Clinical Q&A: Urine glucose and black stools

Our experts answer questions posted on our website by GPs

Is urine dipstick testing in a routine health check of the under-40s cost effective?

The short answer is ‘no’.  Routine urinalysis for glycosuria involves the use of reagent strips capable of detecting 0.1 per cent glucose concentrations. This may then seem like a reasonable way of screening for diabetes.

Unfortunately, this has not proven to be the case and all protocols for diabetes screening recommend testing of blood (usually in the fasting state).

There are a number of issues. There is only a moderate correlation between blood glucose levels and semi-quantative measurements of urinary glucose. So, in a study assessing the urine of 400 diabetic patients, urine testing strips failed to detect glycosuria in 9–16 per cent of samples from patients with plasma glucose levels greater than 11mmol/l.

In the primary care setting in Sweden, urinalysis had a sensitivity of only 23 per cent for detecting new cases of type-2 diabetes.

As the diagnostic thresholds for diabetes fall, these figures will worsen.

Furthermore, the renal threshold for diabetes varies considerably between individuals, ranging from 8.0 to 11.0mmol/l.

Note that screening for type-1 diabetes is not feasible since the asymptomatic, hyperglycaemic prodrome is short.

Despite the widely publicised ‘epidemic’ of type-2 diabetes in young people, type-1 remains more prevalent in the under 40s and should be the default diagnosis, leading to urinary ketone testing.

Professor Stephen Bain, professor of medicine, University of Wales, Swansea

A female patient presented with jet black, tarry and smelly stools.  She was on aspirin, lansoprazole and iron tablets. I could not decide whether it was melaena or black stool due to the iron tablets. How one can tell the difference?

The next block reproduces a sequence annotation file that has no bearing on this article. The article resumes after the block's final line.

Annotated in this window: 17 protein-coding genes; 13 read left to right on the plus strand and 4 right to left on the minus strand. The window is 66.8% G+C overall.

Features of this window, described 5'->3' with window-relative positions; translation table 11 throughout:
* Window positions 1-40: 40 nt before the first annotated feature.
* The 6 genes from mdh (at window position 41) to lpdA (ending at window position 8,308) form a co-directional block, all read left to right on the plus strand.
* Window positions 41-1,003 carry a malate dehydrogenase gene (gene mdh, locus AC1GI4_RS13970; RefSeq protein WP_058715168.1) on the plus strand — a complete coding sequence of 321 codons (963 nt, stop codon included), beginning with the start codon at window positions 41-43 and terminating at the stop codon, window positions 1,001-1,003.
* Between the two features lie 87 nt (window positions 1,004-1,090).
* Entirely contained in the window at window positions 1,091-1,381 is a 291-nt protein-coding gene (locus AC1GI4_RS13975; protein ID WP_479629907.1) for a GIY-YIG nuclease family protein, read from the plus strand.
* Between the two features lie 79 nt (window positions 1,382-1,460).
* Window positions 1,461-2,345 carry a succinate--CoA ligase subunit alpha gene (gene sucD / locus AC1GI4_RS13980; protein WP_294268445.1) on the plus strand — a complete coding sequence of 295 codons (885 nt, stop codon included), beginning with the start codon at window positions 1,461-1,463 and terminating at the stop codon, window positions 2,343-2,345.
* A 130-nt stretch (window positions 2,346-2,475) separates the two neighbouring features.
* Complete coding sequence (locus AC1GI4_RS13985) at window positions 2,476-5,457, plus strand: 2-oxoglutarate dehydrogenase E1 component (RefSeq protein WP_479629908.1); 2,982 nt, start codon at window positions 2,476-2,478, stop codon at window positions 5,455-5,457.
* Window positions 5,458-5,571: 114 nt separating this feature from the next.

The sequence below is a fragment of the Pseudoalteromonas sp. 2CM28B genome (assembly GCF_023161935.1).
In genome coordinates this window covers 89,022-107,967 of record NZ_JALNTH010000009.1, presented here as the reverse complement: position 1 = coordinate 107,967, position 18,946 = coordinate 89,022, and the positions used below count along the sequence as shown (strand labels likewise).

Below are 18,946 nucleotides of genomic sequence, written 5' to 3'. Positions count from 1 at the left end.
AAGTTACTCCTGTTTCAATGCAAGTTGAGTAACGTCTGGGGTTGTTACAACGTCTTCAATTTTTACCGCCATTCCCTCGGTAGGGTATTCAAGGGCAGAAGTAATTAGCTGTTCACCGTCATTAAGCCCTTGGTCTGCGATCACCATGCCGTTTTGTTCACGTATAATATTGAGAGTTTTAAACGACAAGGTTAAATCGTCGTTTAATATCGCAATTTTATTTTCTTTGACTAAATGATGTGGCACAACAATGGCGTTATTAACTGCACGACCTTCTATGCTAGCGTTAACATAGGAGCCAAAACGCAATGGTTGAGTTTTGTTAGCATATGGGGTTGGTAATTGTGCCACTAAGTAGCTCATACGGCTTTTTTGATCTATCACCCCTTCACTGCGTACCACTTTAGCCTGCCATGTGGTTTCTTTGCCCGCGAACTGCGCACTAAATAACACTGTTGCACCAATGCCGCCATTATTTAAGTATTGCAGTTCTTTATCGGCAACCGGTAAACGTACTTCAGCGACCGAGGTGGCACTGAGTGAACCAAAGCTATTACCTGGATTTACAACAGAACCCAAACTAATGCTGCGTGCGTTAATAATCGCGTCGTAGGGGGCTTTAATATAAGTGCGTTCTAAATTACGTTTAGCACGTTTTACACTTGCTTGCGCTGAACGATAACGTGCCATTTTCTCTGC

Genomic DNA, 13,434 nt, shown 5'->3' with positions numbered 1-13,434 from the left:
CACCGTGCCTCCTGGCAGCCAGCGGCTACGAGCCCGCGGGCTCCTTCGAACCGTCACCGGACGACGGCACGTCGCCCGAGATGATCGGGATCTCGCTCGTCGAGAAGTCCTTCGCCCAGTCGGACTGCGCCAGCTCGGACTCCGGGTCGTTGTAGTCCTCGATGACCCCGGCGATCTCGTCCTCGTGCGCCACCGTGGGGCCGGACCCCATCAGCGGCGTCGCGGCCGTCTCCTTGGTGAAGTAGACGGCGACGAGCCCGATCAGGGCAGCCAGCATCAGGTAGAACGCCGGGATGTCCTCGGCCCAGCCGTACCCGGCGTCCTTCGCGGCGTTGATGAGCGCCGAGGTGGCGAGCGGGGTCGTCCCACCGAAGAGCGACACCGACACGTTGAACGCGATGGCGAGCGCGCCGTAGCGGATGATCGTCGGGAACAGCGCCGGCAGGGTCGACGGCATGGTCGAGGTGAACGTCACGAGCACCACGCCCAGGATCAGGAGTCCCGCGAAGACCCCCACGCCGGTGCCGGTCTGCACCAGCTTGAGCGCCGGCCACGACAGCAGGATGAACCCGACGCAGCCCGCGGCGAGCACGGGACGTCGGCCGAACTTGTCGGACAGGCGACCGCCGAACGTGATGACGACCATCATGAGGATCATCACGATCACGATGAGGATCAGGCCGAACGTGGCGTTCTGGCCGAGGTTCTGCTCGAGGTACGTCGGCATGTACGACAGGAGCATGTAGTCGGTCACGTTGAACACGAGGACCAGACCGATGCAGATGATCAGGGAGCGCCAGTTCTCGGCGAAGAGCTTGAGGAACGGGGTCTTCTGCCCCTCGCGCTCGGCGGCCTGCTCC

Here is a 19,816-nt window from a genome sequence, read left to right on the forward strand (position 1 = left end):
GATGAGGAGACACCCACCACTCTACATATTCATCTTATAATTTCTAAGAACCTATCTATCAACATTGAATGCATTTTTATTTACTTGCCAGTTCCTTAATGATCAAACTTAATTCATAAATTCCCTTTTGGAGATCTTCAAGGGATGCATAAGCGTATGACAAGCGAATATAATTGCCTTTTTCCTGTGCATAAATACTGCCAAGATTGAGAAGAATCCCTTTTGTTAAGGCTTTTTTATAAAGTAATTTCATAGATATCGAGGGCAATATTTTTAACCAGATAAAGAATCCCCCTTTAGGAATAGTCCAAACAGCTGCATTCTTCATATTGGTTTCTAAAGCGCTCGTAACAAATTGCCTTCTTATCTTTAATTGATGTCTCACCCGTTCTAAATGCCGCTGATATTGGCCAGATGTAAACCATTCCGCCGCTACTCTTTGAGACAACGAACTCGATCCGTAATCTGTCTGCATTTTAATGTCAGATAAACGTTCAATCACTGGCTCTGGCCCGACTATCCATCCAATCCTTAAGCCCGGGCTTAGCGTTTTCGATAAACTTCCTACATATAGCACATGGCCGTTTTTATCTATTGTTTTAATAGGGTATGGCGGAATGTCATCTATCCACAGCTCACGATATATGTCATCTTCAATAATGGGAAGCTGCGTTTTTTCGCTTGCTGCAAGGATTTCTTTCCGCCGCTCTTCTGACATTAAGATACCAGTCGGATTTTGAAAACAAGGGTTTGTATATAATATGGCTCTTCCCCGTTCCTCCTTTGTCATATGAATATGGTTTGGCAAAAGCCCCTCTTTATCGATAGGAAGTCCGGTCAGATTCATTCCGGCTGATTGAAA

Telling the difference between black stools associated with iron therapy and an upper gastrointestinal bleed, on history alone, can be difficult.

Characteristically, melaena is tarry and has a distinct odour.

This patient has a history of aspirin ingestion, which can be a cause of upper GI bleeding, but is also on lansoprazole,  which should counter any ulcerogenic effects.

However, it is not clear why she is on lansoprazole. She may have a history of peptic ulceration which would make an upper GI bleed more likely.

We also need to consider why she is on iron therapy. Does she have an iron deficiency anaemia and if so has the cause of it been identified?

In a woman in her reproductive years menorrhagia is a possible cause of iron deficiency anaemia, but in post-menopausal patients it should be assumed that they have a malignancy in their gastrointestinal tract.

Caecal carcinoma is associated with occult blood loss and presents with anaemia. However, occasionally it may lead to melaena.

Gastric cancer presents with the triad of anorexia, weight loss and anaemia. While a peptic ulcer can produce pain, anaemia and bleeding it may be silent and only identified on gastroscopy.

On the basis of what I know I would recommend the patient be referred urgently to a medical or surgical gastroenterologist for further evaluation and investigation.

If the patient has signs suggesting that she is bleeding she should be referred up to hospital as an emergency.

Mr Dugal Heath, consultant gastroenterologist and laparoscopic surgeon,
The London Clinic

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